Adult-type hypolactasia and lactose malabsorption in Poland.

  • Edyta Mądry Department of Physiology, Poznań University of Medical Sciences, Poland.;
  • Aleksandra Lisowska
  • Jarosław Kwiecień
  • Ryszard Marciniak
  • Anna Korzon-Burakowska
  • Sławomira Drzymała-Czyż
  • Ewa Mojs
  • Jarosław Walkowiak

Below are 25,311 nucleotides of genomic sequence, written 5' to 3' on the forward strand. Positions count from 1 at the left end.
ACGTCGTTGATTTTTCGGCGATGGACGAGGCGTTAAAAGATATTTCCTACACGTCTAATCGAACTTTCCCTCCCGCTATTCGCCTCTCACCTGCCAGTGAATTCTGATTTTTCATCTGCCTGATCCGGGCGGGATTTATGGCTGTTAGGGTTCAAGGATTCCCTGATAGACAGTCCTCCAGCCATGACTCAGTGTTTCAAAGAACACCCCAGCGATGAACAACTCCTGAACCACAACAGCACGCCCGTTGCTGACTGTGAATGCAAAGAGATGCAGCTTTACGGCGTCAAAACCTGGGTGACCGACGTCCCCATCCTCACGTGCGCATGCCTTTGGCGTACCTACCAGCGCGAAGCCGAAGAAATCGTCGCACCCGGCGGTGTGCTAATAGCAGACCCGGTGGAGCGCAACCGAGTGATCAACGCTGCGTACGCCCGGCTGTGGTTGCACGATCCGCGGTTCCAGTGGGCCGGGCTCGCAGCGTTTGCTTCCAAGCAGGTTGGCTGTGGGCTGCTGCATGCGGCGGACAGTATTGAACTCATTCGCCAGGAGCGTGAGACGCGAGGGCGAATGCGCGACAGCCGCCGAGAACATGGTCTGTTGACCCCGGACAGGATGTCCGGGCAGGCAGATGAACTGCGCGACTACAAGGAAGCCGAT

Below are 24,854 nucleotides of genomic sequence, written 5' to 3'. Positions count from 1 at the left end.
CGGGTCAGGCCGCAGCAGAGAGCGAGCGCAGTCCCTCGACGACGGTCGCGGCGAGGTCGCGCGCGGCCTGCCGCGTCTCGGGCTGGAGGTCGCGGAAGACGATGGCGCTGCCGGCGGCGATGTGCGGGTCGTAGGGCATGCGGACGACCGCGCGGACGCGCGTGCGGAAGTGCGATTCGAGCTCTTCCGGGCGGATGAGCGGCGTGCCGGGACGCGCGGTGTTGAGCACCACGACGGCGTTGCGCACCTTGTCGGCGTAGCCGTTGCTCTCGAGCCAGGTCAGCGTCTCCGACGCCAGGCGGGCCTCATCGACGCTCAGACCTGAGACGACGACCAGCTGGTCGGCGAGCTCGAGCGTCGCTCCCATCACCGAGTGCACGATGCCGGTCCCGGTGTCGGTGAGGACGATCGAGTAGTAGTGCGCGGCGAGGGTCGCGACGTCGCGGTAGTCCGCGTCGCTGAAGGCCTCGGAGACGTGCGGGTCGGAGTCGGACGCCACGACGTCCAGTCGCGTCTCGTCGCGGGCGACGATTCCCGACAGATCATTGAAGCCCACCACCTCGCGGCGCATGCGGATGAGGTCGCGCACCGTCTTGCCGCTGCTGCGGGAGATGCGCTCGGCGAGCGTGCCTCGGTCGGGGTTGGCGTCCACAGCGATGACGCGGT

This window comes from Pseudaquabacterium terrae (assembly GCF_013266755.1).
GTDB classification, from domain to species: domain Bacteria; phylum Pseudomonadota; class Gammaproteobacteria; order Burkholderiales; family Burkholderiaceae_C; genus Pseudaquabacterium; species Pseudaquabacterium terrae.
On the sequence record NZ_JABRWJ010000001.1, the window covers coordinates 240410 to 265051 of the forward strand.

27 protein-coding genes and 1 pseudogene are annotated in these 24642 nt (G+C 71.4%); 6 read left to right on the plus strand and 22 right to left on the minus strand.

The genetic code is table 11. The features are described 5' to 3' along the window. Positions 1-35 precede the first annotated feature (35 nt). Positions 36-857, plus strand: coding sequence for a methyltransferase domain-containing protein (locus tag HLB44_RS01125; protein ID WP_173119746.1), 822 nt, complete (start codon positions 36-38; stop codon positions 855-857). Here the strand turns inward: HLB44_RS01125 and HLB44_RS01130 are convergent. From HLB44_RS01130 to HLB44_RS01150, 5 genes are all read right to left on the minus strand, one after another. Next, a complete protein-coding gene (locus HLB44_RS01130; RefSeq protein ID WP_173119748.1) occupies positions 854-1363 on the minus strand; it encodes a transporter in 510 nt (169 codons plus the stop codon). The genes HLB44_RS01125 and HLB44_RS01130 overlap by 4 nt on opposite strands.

The available data on the incidence of lactose malabsorption are contradictory. Potential bias in random selection is a major drawback of studies performed to-date. Moreover, molecular analysis of polymorphism -13910 C>T upstream of the lactase (LCT) gene (NM_005915.4:c.1917+326C>T; rs4988235) has not been reported in those studies. Therefore, in this study we aimed to assess genetic predisposition and clinical manifestation of adult-type hypolactasia (ATH). In two-hundred randomly chosen healthy subjects (HS) aged from 18 to 20 years, the presence of -13910 C>T polymorphic variants upstream of the LCT gene was assessed. In a subgroup of subjects with genotype predisposing to ATH, hydrogen-methane breath test (BT) with lactose loading was conducted to determine the current state of lactase activity. In addition, clinical symptoms typical for lactose malabsorption were assessed using the questionnaire method. Sixty-three out of 200 (31.5 %) HS had -13910 C/C genotype. Thus, genetically determined lactase persistence is expected in the remaining 137 (68.5 %) subjects. Thirteen out of 53 (24.5 %) HS having -13910 C/C genotype were proved to be lactose intolerant. Recalculating the data for the entire studied population it implies the incidence of lactose malabsorption in 7.7 % of subjects. Only three out of 13 (23.1 %) subjects with abnormal BT results, reported clinical symptoms related to lactose consumption. Significantly lower than previously reported incidence of clinically detectable lactose malabsorption in young healthy adults in Poland has been documented. The -13910 C/C genotype upstream of the LCT gene indicates a predisposition to ATH, but definitely does not define the current ability to tolerate lactose.